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Original article
peer-reviewed

Clinical Presentation and Platelet Profile of Dengue Fever: A Retrospective Study



Abstract

Background: Dengue fever (DF) is a mosquito-borne viral illness carried worldwide by Aedes aegypti and Aedes albopictus mosquitoes. The aim of the present study was to observe the different clinical presentations of dengue fever and the platelet profile analysis in DF patients.

Methods: This retrospective study was performed on 130 diagnosed patients with dengue fever, aged over 14 years. Data collection included patient age, gender, clinical manifestations, hematocrit, platelet count, and evidence of plasma leakage.

Results: Most of the patients belong to the 21-30 year age group, with a greater number of males compared to females. The common presentation of dengue fever was fever and myalgia, observed in 100% and 95.3% of the patients, respectively. A platelet count of less than 1,00,000 was observed in 77% of patients, whereas decreased total leukocyte count (TLC) and hematocrit were observed in 52.3% and 40% of patients, respectively. About 46.15% of patients had bradycardia on examination. Pleural effusion and ascites were found in 20.7% and 15.3% of patients, respectively.

Conclusion: Patients presenting with fever, hemorrhagic symptoms, or signs of plasma leakage should be promptly suspected, timely diagnosed and managed on the grounds of dengue fever.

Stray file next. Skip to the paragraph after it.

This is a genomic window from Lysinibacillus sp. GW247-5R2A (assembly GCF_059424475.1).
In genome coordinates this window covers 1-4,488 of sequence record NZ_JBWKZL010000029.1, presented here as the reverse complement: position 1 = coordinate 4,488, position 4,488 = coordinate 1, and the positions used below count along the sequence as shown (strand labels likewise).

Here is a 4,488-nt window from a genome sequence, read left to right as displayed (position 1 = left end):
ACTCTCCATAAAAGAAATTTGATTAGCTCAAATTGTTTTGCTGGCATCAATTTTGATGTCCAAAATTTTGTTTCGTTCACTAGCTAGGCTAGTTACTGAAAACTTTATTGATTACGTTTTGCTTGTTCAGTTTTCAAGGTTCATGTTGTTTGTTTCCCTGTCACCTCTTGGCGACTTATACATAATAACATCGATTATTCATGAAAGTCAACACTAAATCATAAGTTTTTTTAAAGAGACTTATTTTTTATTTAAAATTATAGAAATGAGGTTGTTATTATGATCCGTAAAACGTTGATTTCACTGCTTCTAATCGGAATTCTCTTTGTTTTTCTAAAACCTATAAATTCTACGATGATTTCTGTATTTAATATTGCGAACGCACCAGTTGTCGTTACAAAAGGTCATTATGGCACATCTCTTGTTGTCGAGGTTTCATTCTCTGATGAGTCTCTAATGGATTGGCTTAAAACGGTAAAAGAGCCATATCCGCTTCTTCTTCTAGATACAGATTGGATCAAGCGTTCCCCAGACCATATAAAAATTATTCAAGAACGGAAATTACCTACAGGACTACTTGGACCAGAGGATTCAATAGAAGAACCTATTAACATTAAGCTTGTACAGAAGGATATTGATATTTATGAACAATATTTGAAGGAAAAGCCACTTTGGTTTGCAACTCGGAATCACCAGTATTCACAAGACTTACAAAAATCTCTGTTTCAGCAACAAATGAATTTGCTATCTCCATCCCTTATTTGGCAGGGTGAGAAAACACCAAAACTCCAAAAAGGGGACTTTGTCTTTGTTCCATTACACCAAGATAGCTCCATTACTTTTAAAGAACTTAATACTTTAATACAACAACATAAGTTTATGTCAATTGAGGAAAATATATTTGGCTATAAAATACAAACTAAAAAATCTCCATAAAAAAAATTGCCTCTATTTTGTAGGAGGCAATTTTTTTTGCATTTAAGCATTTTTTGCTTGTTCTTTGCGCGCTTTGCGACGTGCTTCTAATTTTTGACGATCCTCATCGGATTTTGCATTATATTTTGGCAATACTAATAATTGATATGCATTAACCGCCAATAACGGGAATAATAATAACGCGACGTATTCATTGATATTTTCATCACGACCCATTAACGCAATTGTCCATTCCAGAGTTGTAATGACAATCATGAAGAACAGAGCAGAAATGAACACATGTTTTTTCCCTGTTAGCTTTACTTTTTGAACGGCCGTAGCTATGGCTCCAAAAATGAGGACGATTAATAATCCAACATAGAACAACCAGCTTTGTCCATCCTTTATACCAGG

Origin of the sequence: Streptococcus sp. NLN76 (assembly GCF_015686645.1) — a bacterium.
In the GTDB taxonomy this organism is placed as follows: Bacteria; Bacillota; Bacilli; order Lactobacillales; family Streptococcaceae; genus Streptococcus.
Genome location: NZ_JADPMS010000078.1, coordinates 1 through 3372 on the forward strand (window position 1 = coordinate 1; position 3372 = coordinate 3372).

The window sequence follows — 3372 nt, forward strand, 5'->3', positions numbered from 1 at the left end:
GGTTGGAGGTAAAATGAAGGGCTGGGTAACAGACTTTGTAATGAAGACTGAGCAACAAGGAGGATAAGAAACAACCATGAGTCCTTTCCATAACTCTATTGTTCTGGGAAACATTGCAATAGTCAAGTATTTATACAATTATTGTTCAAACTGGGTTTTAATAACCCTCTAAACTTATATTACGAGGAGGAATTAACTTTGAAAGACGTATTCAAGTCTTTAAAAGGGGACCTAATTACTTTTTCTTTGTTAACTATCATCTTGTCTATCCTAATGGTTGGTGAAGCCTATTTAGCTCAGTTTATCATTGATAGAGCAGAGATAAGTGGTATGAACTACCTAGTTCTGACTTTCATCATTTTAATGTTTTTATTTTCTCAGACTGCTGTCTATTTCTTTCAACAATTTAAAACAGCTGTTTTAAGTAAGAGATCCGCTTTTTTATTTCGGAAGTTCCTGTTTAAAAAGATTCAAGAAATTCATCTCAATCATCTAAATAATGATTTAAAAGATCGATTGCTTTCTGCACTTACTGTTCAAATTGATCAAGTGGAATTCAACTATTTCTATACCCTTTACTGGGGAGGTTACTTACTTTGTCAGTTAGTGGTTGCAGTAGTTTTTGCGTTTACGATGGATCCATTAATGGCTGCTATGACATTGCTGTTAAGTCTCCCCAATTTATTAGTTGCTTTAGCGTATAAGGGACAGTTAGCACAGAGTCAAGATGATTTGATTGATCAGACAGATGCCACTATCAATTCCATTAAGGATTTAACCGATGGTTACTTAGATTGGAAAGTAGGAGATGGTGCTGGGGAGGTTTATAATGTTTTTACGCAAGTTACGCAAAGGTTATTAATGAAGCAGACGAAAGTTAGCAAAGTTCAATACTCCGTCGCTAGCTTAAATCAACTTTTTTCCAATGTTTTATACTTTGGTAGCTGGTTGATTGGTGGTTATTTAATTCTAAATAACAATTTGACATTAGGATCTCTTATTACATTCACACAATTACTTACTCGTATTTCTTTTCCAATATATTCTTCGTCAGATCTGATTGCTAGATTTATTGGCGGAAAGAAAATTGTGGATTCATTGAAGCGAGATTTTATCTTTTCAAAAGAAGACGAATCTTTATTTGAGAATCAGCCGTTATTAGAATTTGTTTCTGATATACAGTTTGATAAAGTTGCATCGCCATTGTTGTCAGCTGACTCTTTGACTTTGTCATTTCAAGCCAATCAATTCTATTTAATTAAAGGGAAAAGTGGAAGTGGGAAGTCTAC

Introduction

Dengue fever (DF) is an acute, self-limiting systemic viral illness caused by the dengue virus (Flaviviridae), spread globally by the mosquitoes Aedes aegypti and Aedes albopictus [1]. The World Health Organization (WHO) listed DF as one of the top ten global health risks. The dengue virus infects an estimated 390 million people each year, with 96 million showing clinical symptoms. In the previous decade, the number of cases in Southeast Asia has grown [2]. In tropical and sub-tropical nations, DF is a public health issue. Epidemics are growing increasingly common in India, burdening the public health system's limited resources. In India, the epidemic of dengue patients has increased in the past. Dengue epidemics in India are cyclical and spread geographically into rural regions, and cycle all sorts of serotypes in the population [3]. Specific clinical criteria identify dengue cases; however, they can appear with various symptoms. DF is a mysterious disease, including the virus-vector and host-virus relationships and a wide range of clinical manifestations [4].

Dengue infection manifests itself in a variety of ways, from mild febrile fever (DF) to severe hemorrhagic diseases like dengue hemorrhagic fever (DHF) and dengue shock syndrome (DSS) [5]. The deadliest variants of this disease, DHF and DSS, have been documented in India from Delhi, Calcutta, and Chennai [6]. Over the decade following the first epidemic, there has been a temporal change in the prevalence of various clinical symptoms. The change in the clinical presentation was thought to be caused by shifting serotypes (DEN-1, 2, 3, and 4) throughout outbreaks and re-infection. In addition, detailed serotype data for each occurrence is yet unavailable [7].